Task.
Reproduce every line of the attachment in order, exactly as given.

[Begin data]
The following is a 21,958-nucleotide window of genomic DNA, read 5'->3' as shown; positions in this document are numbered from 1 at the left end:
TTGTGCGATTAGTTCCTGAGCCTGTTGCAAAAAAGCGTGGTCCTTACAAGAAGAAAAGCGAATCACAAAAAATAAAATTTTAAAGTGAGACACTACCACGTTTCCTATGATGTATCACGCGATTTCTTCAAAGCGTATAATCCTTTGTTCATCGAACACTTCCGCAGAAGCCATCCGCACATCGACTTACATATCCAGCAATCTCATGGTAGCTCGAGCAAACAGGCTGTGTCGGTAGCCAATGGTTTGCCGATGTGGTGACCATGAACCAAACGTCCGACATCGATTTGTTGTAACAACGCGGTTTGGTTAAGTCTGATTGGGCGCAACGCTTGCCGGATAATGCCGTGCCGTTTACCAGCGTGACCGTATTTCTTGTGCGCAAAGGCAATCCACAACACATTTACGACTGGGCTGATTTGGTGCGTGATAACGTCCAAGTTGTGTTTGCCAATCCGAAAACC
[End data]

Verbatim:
The following is a 21,958-nucleotide window of genomic DNA, read 5'->3' as shown; positions in this document are numbered from 1 at the left end:
TTGTGCGATTAGTTCCTGAGCCTGTTGCAAAAAAGCGTGGTCCTTACAAGAAGAAAAGCGAATCACAAAAAATAAAATTTTAAAGTGAGACACTACCACGTTTCCTATGATGTATCACGCGATTTCTTCAAAGCGTATAATCCTTTGTTCATCGAACACTTCCGCAGAAGCCATCCGCACATCGACTTACATATCCAGCAATCTCATGGTAGCTCGAGCAAACAGGCTGTGTCGGTAGCCAATGGTTTGCCGATGTGGTGACCATGAACCAAACGTCCGACATCGATTTGTTGTAACAACGCGGTTTGGTTAAGTCTGATTGGGCGCAACGCTTGCCGGATAATGCCGTGCCGTTTACCAGCGTGACCGTATTTCTTGTGCGCAAAGGCAATCCACAACACATTTACGACTGGGCTGATTTGGTGCGTGATAACGTCCAAGTTGTGTTTGCCAATCCGAAAACC